Penne Pasta with Vodka & Tomato
Cream Sauce. Simple and wonderful.
Chalk up another one for the recipes
of Marcella Hazan. Somehow, taking a
basic, spicy red sauce and adding a very
neutral-tasting spirit results in a dish that
is completely intense and satisfying. The
sum is much greater than the parts.
Wine is the alcohol of choice called for in so many recipes. And we are all taught that this is due to wine’s flavors and acidity, and that most of the alcohol cooks off. But, this is not the case. Flambéing only rids 25 percent of alcohol, while simmering a sauce for 30 minutes or 2 1/2 hours decreases the alcohol level only by 65 percent and 95 percent, respectively. Even if a dish is slow-cooked for hours, alcohol affects the end product.
I concur that wine’s crisp acidity is a
key component that tenderizes, cleanses,
balances and enhances food. It plays a
key role in marinades, salad dressings,
poaching liquids, sauces, stocks, stews and
braises. But, if it is just acidity that matters,
why not use something else acidic in
the recipe (e.g. lemon juice) and save the
wine for drinking?
But alcohol does matter. In fact,
it matters a lot. Simply put, alcohol
extracts and carries foods’ flavors.
Flavor components in food are
either water-soluble or fat-soluble.
Alcohol can dissolve water- and fatsoluble
flavors, as well as dissolve
other flavor components that neither
water nor fat can. Therefore, alcohol
brings out more intense flavor!
When all is said and done, wine
reigns supreme. If neutral alcohol
can have such effects on flavors, it is
little wonder that wine is a necessity
in the kitchen. Wine has the fruit and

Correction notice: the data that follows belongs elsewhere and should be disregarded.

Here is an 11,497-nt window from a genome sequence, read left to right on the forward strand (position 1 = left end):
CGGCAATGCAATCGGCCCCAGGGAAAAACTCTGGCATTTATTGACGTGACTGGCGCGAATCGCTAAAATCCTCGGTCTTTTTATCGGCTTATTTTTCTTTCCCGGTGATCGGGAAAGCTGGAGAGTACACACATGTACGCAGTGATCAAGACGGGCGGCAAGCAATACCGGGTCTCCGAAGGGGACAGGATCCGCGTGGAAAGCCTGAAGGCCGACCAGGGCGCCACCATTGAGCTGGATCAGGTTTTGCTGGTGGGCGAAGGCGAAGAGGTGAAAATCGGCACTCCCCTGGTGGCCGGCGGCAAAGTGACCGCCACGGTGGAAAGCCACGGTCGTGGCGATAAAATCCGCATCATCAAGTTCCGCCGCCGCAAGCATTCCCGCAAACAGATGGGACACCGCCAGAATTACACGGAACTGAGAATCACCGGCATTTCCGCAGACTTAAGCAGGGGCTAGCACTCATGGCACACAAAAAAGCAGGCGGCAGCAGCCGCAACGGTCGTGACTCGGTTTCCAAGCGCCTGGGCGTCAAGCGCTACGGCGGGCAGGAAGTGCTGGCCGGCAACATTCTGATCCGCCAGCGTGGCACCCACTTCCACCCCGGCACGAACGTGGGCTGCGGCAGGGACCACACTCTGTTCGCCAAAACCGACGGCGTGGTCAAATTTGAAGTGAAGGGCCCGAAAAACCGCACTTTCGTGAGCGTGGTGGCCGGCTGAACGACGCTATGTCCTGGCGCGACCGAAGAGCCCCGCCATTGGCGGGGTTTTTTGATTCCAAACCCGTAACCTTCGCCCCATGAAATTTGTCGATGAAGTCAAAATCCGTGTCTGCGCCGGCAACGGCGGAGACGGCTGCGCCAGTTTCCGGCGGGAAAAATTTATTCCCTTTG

aforementioned acidity to add depth
and vibrancy to a dish, and it has
the alcohol to bring out an amazing
depth of flavor.
For me, sipping a glass of wine while
cooking is just as important as the recipe
itself, so I always heed the advice
to cook with a wine you would drink.
So-called “cooking” wine from the
supermarket is basically bad vinegar
loaded with sodium; it will ruin a dish.
Affordable, pleasant and dry—that is
what I look for in basic kitchen wines.
Cooking with the same type of wine
served at dinner is an obvious route
to success. If your dinner wine is
pricey, a lesser version of the same
varietal will be a great choice.
Here are a few wines I favor
in the kitchen:
Noilly Prat Dr y
Vermouth, France ($11.99).
I always have a bottle of this
in my refrigerator. If used
only for dry martinis, it
would last years; however,
this is the best go-to cooking
wine, especially in any
recipe where deglazing with
white wine is called for.
Bogle Sauvignon Blanc 2007, California ($8.99). True varietal character at an affordable price: lemony, grassy, vibrant and crisp.
Willm Riesling 2007,
Alsace, France ($12.99).
Complex for the price, fruity
and floral. Racy, straightforward
acidity with hints
of citrus and peaches.
Maintains that mineral
quality so typical of Alsatian Riesling.
Dow Vale Do Bomfim 2006, Duoro
Valley, Portugal ($9.99). Ripe fruit,
touched by vanilla and layered with black
jelly flavors. This is a dry red wine sourced
from the same vineyards that give us
Portugal’s famous Port wines.
Ercavio Roble 2007: La Mancha, Spain ($9.99). Ripe, no-nonsense fruit with a lip-smacking finish. Great value!
Cheap Skate Meritage, California ($7.99). This madman winemaker jokingly says this is his answer to Opus One. In today’s economy, he could be right. You could pay double this for another bottle and not get quality as good.